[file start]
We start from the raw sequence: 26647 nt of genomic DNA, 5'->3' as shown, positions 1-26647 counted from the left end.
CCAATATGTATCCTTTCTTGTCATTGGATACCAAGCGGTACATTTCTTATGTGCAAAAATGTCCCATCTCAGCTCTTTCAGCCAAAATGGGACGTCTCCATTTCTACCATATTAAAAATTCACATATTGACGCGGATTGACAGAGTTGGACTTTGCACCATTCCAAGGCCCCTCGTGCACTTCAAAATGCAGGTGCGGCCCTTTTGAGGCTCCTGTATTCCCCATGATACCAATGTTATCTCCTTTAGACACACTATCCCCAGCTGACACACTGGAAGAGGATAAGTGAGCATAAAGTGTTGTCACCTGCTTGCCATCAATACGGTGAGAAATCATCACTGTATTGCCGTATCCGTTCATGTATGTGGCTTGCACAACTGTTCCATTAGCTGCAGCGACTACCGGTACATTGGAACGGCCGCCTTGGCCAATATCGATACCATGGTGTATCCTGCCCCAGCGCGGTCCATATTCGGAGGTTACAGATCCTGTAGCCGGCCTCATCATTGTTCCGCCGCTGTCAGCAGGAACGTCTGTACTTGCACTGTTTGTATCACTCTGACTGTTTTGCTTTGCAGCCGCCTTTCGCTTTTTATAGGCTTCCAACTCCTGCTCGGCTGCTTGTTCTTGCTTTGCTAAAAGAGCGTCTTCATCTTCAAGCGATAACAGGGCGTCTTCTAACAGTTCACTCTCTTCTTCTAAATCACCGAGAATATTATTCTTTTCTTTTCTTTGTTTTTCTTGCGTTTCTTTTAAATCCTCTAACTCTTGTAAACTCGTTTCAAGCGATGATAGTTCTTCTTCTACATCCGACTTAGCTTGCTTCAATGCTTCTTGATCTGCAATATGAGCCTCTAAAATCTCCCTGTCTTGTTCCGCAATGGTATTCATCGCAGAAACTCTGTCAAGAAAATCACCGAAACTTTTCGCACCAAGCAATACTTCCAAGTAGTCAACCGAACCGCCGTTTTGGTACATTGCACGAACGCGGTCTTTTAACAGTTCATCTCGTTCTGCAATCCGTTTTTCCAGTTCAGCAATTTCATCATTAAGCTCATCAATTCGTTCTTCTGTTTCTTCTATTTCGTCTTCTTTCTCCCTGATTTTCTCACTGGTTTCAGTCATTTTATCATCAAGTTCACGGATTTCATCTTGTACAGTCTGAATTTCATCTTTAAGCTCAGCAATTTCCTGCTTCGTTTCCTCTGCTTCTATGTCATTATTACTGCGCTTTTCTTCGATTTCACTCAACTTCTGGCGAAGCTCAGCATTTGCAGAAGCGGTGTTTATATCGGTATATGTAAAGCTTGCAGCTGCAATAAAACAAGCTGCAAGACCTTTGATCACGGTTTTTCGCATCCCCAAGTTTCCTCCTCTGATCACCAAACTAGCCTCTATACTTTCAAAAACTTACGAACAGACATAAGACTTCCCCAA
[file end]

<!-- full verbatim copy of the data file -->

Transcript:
We start from the raw sequence: 26647 nt of genomic DNA, 5'->3' as shown, positions 1-26647 counted from the left end.
CCAATATGTATCCTTTCTTGTCATTGGATACCAAGCGGTACATTTCTTATGTGCAAAAATGTCCCATCTCAGCTCTTTCAGCCAAAATGGGACGTCTCCATTTCTACCATATTAAAAATTCACATATTGACGCGGATTGACAGAGTTGGACTTTGCACCATTCCAAGGCCCCTCGTGCACTTCAAAATGCAGGTGCGGCCCTTTTGAGGCTCCTGTATTCCCCATGATACCAATGTTATCTCCTTTAGACACACTATCCCCAGCTGACACACTGGAAGAGGATAAGTGAGCATAAAGTGTTGTCACCTGCTTGCCATCAATACGGTGAGAAATCATCACTGTATTGCCGTATCCGTTCATGTATGTGGCTTGCACAACTGTTCCATTAGCTGCAGCGACTACCGGTACATTGGAACGGCCGCCTTGGCCAATATCGATACCATGGTGTATCCTGCCCCAGCGCGGTCCATATTCGGAGGTTACAGATCCTGTAGCCGGCCTCATCATTGTTCCGCCGCTGTCAGCAGGAACGTCTGTACTTGCACTGTTTGTATCACTCTGACTGTTTTGCTTTGCAGCCGCCTTTCGCTTTTTATAGGCTTCCAACTCCTGCTCGGCTGCTTGTTCTTGCTTTGCTAAAAGAGCGTCTTCATCTTCAAGCGATAACAGGGCGTCTTCTAACAGTTCACTCTCTTCTTCTAAATCACCGAGAATATTATTCTTTTCTTTTCTTTGTTTTTCTTGCGTTTCTTTTAAATCCTCTAACTCTTGTAAACTCGTTTCAAGCGATGATAGTTCTTCTTCTACATCCGACTTAGCTTGCTTCAATGCTTCTTGATCTGCAATATGAGCCTCTAAAATCTCCCTGTCTTGTTCCGCAATGGTATTCATCGCAGAAACTCTGTCAAGAAAATCACCGAAACTTTTCGCACCAAGCAATACTTCCAAGTAGTCAACCGAACCGCCGTTTTGGTACATTGCACGAACGCGGTCTTTTAACAGTTCATCTCGTTCTGCAATCCGTTTTTCCAGTTCAGCAATTTCATCATTAAGCTCATCAATTCGTTCTTCTGTTTCTTCTATTTCGTCTTCTTTCTCCCTGATTTTCTCACTGGTTTCAGTCATTTTATCATCAAGTTCACGGATTTCATCTTGTACAGTCTGAATTTCATCTTTAAGCTCAGCAATTTCCTGCTTCGTTTCCTCTGCTTCTATGTCATTATTACTGCGCTTTTCTTCGATTTCACTCAACTTCTGGCGAAGCTCAGCATTTGCAGAAGCGGTGTTTATATCGGTATATGTAAAGCTTGCAGCTGCAATAAAACAAGCTGCAAGACCTTTGATCACGGTTTTTCGCATCCCCAAGTTTCCTCCTCTGATCACCAAACTAGCCTCTATACTTTCAAAAACTTACGAACAGACATAAGACTTCCCCAA